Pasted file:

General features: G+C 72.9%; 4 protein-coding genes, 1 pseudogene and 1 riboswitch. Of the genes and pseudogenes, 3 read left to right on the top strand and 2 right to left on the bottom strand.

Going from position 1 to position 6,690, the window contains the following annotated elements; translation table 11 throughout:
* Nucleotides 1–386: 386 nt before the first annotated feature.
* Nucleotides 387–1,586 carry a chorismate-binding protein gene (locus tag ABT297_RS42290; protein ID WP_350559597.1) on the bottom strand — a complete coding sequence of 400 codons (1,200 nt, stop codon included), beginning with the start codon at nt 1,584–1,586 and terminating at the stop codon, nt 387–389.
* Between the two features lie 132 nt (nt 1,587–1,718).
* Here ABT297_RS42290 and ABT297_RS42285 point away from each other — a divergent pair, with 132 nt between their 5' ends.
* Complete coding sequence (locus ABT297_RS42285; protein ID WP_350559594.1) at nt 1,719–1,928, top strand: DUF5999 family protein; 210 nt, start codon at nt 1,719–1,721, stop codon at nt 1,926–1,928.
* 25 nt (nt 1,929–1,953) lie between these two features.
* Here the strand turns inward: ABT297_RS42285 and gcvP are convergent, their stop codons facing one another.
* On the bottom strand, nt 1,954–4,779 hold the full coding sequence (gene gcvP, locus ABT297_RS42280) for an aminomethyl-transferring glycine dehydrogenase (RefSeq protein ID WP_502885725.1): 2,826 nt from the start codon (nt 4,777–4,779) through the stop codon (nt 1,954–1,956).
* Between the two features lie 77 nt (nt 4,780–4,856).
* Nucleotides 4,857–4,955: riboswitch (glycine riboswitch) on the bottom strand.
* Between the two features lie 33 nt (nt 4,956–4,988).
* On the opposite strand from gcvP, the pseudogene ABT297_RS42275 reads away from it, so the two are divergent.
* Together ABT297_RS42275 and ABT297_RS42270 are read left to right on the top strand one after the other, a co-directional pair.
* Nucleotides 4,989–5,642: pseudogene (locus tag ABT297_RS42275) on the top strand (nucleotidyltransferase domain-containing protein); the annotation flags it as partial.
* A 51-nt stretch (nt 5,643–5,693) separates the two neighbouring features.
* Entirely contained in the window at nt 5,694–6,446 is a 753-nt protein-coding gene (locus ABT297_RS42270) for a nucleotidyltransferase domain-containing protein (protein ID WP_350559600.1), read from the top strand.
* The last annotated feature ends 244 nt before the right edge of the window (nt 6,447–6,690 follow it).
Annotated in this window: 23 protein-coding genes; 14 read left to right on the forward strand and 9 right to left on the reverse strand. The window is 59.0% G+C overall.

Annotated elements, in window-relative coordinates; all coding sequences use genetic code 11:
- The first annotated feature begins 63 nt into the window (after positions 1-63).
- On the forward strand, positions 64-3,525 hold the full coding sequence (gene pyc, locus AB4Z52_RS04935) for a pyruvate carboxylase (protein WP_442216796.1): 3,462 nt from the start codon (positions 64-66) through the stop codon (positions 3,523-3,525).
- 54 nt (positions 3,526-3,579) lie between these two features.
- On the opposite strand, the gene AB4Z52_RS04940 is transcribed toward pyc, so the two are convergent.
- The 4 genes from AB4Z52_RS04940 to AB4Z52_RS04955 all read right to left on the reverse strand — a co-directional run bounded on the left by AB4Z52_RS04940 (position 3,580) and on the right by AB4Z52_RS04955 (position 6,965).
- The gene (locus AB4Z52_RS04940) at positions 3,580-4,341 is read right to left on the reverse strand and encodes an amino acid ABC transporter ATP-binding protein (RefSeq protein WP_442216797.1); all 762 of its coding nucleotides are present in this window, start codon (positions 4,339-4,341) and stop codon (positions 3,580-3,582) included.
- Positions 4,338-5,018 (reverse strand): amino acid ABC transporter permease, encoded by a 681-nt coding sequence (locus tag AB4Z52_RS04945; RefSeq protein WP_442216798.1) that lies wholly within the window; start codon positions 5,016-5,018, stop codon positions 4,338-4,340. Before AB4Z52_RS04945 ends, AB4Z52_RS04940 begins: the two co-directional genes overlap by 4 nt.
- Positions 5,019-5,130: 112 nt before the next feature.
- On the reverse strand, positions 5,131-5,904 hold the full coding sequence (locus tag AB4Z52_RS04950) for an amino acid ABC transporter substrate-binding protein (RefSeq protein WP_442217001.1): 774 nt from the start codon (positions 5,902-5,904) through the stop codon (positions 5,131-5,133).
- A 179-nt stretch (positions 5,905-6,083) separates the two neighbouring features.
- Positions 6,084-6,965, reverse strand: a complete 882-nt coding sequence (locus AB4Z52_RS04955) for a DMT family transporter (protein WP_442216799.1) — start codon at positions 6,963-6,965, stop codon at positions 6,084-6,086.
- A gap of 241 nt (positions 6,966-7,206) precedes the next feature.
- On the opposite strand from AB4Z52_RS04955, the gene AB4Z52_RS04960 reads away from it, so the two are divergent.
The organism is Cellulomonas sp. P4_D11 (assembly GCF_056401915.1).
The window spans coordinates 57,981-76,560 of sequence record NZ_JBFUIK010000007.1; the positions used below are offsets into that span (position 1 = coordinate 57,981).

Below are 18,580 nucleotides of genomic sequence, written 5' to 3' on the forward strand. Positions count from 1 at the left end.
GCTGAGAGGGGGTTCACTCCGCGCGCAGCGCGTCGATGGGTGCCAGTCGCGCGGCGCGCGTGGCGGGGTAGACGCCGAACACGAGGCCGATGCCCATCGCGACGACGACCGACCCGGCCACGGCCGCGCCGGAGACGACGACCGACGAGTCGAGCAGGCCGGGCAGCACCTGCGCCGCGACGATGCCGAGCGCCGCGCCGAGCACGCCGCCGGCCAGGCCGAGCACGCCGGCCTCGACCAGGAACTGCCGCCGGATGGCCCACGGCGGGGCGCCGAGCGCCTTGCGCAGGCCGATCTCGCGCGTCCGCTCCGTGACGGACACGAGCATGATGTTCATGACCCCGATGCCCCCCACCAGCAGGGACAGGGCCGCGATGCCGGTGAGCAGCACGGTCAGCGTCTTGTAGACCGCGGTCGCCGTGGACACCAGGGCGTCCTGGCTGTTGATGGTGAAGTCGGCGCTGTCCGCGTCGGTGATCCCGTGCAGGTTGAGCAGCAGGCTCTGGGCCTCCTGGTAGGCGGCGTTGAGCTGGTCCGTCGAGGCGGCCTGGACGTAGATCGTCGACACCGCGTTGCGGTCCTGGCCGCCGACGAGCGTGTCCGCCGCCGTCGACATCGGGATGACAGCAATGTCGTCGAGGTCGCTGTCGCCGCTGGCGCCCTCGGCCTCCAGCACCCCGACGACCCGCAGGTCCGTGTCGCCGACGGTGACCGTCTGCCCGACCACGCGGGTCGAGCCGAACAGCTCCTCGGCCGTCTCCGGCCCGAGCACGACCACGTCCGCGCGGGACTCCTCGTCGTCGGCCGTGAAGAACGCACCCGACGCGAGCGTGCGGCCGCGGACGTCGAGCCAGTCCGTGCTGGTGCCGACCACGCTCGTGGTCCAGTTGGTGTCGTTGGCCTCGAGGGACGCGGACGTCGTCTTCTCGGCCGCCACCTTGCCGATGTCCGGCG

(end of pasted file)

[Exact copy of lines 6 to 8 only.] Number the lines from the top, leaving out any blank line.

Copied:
* Here ABT297_RS42290 and ABT297_RS42285 point away from each other — a divergent pair, with 132 nt between their 5' ends.
* Complete coding sequence (locus ABT297_RS42285; protein ID WP_350559594.1) at nt 1,719–1,928, top strand: DUF5999 family protein; 210 nt, start codon at nt 1,719–1,721, stop codon at nt 1,926–1,928.
* 25 nt (nt 1,929–1,953) lie between these two features.